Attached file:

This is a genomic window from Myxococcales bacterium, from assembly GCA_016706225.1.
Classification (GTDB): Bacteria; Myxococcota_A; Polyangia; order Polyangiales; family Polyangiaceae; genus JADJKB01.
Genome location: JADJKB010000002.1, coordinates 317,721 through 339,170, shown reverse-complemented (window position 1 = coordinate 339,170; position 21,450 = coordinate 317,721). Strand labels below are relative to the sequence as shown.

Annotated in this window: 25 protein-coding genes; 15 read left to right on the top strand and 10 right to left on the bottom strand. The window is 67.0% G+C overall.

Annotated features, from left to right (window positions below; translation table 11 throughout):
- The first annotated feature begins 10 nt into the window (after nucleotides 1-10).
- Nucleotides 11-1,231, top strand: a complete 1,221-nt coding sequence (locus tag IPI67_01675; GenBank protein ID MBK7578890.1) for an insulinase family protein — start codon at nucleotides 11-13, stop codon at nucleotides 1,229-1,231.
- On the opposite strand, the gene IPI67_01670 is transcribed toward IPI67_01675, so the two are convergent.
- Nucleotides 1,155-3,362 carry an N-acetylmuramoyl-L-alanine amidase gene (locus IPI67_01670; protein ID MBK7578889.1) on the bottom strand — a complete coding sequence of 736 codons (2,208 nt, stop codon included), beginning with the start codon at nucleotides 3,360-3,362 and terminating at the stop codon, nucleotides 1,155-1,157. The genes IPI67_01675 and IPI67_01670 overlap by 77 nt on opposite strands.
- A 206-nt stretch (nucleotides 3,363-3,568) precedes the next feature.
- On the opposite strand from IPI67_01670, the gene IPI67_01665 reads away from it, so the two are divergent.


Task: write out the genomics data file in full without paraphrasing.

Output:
This is a genomic window from Myxococcales bacterium, from assembly GCA_016706225.1.
Classification (GTDB): Bacteria; Myxococcota_A; Polyangia; order Polyangiales; family Polyangiaceae; genus JADJKB01.
Genome location: JADJKB010000002.1, coordinates 317,721 through 339,170, shown reverse-complemented (window position 1 = coordinate 339,170; position 21,450 = coordinate 317,721). Strand labels below are relative to the sequence as shown.

Annotated in this window: 25 protein-coding genes; 15 read left to right on the top strand and 10 right to left on the bottom strand. The window is 67.0% G+C overall.

Annotated features, from left to right (window positions below; translation table 11 throughout):
- The first annotated feature begins 10 nt into the window (after nucleotides 1-10).
- Nucleotides 11-1,231, top strand: a complete 1,221-nt coding sequence (locus tag IPI67_01675; GenBank protein ID MBK7578890.1) for an insulinase family protein — start codon at nucleotides 11-13, stop codon at nucleotides 1,229-1,231.
- On the opposite strand, the gene IPI67_01670 is transcribed toward IPI67_01675, so the two are convergent.
- Nucleotides 1,155-3,362 carry an N-acetylmuramoyl-L-alanine amidase gene (locus IPI67_01670; protein ID MBK7578889.1) on the bottom strand — a complete coding sequence of 736 codons (2,208 nt, stop codon included), beginning with the start codon at nucleotides 3,360-3,362 and terminating at the stop codon, nucleotides 1,155-1,157. The genes IPI67_01675 and IPI67_01670 overlap by 77 nt on opposite strands.
- A 206-nt stretch (nucleotides 3,363-3,568) precedes the next feature.
- On the opposite strand from IPI67_01670, the gene IPI67_01665 reads away from it, so the two are divergent.